The Islamist-sympathising campaign group CAGE has called for the “abolition” of all terror laws after their director was found guilty of terror charges for refusing police access his phone and laptop.
Police said they had reasons to search him, but the Muslim activist blamed racial profiling.
Muhammad Rabbani (pictured, centre), 36, was found to have willfully obstructed a police search under Schedule 7 of the Terrorism Act 2000. The incident happened when he was detained at Heathrow Airport last year.
Officers asked for passwords to access his phone and computer, but Mr. Rabbani said it would be like giving the keys to his home away, Sky News reports.
The police insisted Mr. Rabbani was not stopped randomly and they had reasons to search him, which they did not reveal in court.
CAGE has been widely condemned for defending terrorists and calling Islamic State executioner Jihadi John an “extremely kind, gentle, beautiful young man”.
Their leading members have been described as Islamists and Salafi fundamentalists, and their ‘outreach director’ is former Guantanamo Bay detainee Moazzam Begg.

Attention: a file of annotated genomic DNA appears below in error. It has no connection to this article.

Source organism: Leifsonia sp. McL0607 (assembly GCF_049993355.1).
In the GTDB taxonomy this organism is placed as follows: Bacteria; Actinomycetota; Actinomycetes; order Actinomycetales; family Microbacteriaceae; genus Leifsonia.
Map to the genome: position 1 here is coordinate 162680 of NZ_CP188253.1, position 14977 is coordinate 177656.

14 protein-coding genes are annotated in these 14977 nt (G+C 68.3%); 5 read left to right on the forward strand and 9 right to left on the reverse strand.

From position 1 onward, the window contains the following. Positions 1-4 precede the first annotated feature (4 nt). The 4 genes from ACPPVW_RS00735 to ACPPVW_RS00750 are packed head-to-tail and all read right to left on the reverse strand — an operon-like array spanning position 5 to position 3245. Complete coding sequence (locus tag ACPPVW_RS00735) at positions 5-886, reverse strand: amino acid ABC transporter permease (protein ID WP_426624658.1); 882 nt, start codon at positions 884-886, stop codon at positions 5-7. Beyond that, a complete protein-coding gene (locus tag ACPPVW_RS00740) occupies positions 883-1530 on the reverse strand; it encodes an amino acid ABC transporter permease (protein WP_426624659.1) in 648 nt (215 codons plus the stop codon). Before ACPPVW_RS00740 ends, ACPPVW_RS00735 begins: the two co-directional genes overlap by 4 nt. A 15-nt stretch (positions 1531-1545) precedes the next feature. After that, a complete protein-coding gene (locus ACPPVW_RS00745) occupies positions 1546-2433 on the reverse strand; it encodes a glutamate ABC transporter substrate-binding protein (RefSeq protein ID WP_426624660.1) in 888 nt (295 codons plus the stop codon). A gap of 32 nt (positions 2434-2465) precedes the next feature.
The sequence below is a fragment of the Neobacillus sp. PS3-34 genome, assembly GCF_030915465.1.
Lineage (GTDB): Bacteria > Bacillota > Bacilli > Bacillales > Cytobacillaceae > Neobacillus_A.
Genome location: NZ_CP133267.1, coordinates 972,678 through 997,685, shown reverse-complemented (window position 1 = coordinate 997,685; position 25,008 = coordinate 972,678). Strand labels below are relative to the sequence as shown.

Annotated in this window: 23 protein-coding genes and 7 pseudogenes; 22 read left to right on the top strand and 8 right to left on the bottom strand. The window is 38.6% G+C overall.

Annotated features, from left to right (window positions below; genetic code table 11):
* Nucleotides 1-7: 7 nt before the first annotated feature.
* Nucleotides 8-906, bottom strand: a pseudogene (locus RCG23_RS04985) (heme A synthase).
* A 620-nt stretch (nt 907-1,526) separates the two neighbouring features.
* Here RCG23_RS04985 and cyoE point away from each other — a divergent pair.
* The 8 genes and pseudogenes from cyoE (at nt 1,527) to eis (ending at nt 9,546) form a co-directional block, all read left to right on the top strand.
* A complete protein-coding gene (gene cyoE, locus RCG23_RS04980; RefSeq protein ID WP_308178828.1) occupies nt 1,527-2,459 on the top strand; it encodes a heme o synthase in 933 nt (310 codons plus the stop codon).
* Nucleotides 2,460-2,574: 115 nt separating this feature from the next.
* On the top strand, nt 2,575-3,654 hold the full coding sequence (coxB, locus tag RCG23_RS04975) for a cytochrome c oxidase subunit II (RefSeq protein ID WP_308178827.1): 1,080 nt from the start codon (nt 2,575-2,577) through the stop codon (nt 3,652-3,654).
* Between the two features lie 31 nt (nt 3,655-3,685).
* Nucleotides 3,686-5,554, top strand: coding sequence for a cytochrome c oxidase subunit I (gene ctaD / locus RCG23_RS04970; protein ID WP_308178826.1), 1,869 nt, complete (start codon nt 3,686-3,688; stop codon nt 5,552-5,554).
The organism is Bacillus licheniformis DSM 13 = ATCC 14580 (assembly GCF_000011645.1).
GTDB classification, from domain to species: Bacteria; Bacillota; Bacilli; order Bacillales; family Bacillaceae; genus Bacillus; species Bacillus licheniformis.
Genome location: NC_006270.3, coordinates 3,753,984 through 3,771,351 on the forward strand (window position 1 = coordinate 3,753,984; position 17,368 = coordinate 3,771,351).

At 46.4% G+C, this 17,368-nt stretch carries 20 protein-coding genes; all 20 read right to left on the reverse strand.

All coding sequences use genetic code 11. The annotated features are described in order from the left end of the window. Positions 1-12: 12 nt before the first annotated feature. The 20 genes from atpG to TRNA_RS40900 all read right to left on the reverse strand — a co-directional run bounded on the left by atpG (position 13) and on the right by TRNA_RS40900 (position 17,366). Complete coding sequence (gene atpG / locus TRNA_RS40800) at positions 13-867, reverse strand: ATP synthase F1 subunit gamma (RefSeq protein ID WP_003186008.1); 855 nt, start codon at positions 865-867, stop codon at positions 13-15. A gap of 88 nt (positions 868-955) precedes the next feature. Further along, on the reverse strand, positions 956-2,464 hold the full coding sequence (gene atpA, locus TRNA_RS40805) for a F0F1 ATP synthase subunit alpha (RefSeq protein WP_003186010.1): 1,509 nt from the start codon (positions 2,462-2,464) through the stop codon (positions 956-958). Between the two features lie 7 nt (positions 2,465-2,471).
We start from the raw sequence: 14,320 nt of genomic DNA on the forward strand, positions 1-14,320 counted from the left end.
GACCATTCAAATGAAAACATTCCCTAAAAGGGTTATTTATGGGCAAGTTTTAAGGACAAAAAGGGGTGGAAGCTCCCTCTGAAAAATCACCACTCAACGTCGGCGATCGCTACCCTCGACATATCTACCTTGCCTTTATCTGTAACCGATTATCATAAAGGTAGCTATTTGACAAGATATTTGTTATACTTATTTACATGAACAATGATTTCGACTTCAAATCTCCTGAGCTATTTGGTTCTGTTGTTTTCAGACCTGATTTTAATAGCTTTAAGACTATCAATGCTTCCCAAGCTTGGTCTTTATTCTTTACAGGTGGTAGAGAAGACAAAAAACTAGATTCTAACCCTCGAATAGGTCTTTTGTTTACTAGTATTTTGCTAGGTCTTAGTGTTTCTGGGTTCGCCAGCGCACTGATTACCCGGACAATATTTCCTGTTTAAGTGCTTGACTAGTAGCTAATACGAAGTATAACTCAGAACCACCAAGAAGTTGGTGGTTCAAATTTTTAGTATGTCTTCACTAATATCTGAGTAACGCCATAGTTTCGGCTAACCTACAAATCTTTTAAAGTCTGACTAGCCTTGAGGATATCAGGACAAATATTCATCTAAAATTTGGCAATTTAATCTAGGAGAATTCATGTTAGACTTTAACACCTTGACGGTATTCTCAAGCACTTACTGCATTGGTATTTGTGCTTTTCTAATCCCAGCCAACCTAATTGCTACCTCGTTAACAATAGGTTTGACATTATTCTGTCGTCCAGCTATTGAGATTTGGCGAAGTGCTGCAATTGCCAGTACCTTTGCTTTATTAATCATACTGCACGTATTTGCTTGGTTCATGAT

It's precisely for this reason that CAGE will continue to call for the abolition of all counterterrorism legislation. #PassWithPrivacy
— CAGE (@UK_CAGE) September 25, 2017
Mr. Rabbani said he would launch an appeal against the verdict and argued Schedule 7 laws are too wide-ranging and intrusive.
He said the police had attempted a “digital strip search” and claimed the officers that stopped him had used racial profiling.
He said: “I was prepared from the outset to pay the ultimate price, even if that meant imprisonment.”
Ibrahim Mohamoud, a spokesman for CAGE, used the case to push for changes in the law, saying it highlights “the need for an urgent debate on the powers granted to state officials that threaten the privacy of us all”.